True Story: Buying Transit Passes Is Cheaper Than Building Garages
Downtown Columbus, Ohio, is facing a parking crunch. But parking prices aren’t high enough in this city to make garage construction a viable private investment. Faced with this situation, a lot of cities would pour a bunch of money into a big subsidized garage or two. But in Columbus, several officials have hit on a smarter idea: providing free transit passes to downtown workers.
The city is currently running a pilot transit pass program for a few hundred downtown workers. If it’s successful, the program could be expanded to cover the entire downtown and relieve the pressure to build garages.
Elissa Schneider at Streetsblog Network member Transit Columbus writes that the transit pass program just makes more financial sense:
Let’s ask how we can encourage people who are looking to shed the baggage of their personal car. It’s the smart and open solution. To encourage and support public transit riders is far cheaper than investing in a parking space, which cost $30,000 – $60,000 a piece to build. Moving a small percentage of downtown drivers to transit riders frees up space for those with a personal car.
Let’s support more people to open up more parking space. Let’s sustain the momentum behind our downtown renaissance, and use pro-active problem solving to get more people into downtown in a way that does not resort to building more expensive and inefficient parking infrastructure.
The Transit Pass premise is simple. It sets up a plan to financially support more of our downtown workers taking public transit into downtown. Those workers leave their cars at home. It leaves more room for others. This program has the potential to free up at least 2,800 parking spaces, or the equivalent of four parking garages.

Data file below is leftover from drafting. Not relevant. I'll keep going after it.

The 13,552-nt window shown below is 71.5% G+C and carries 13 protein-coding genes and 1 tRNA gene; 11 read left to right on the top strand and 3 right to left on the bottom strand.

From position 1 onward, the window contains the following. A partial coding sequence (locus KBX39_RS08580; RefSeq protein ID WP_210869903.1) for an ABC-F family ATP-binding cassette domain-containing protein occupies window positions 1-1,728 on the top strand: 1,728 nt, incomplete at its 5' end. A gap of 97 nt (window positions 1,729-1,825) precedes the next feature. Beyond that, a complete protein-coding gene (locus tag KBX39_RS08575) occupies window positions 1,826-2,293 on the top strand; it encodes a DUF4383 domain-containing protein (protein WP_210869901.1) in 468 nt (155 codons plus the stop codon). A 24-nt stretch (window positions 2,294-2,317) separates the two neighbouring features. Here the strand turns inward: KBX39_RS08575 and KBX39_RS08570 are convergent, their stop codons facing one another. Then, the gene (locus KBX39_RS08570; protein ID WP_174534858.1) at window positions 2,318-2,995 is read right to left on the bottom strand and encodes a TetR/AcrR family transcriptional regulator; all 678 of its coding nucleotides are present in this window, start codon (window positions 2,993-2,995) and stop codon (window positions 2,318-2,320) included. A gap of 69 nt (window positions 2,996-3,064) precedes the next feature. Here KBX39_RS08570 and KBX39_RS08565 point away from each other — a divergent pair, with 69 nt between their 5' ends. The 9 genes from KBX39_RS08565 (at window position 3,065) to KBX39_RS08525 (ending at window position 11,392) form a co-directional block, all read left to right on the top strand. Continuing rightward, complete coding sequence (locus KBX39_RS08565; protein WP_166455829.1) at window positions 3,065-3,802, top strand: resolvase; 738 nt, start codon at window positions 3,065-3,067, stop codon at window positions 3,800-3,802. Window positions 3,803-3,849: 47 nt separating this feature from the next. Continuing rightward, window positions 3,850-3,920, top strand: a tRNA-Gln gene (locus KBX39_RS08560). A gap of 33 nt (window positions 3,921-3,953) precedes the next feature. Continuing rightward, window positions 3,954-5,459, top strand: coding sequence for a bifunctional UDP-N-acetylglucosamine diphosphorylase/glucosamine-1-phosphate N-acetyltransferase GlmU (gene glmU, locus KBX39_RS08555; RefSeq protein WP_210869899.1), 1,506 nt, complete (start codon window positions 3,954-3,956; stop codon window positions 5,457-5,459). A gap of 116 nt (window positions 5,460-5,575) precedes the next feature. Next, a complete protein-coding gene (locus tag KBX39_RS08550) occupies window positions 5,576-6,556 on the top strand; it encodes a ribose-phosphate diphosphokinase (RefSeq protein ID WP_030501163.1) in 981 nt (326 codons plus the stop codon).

Here’s the math.
Transit Pass Program $2,000,000 =2,800 open spaces 4 Parking Garages $100,000,000 =2,800 open spaces
We can spend $2 million on more people riding transit or we can spend $100 million on 2,800 parking spaces.
The math makes the choice simple. But let’s do it because we believe people downtown are important. Let’s do it because we want more people in our urban core.
The estimates Transit Columbus provides for parking construction costs seem high to us. Todd Litman of the Victoria Transportation Institute reports that in nearby Cleveland, a structured parking space cost about $15,000 to build [PDF] in 2009. But when you consider other costs — like the $500-$800 to operate and maintain each space per year, or the opportunity cost of using downtown land for car storage instead of offices or housing — the premise holds up. Paying for transit passes is a much better deal than paying for garages — and it will make your city a better place to boot.
Elsewhere on the Network today: The Bicycle Coalition of Greater Philadelphia reports that PennDOT is taking some exciting steps to make room for bikes on state roads in suburban areas. Bike Walk KC says Kansas City needs a policy to prevent pedestrians from having to walk in traffic during sidewalk closures. And Stockton City Limits investigates the claim that downtown has a parking shortage (spoiler: there are plenty of unoccupied parking spaces).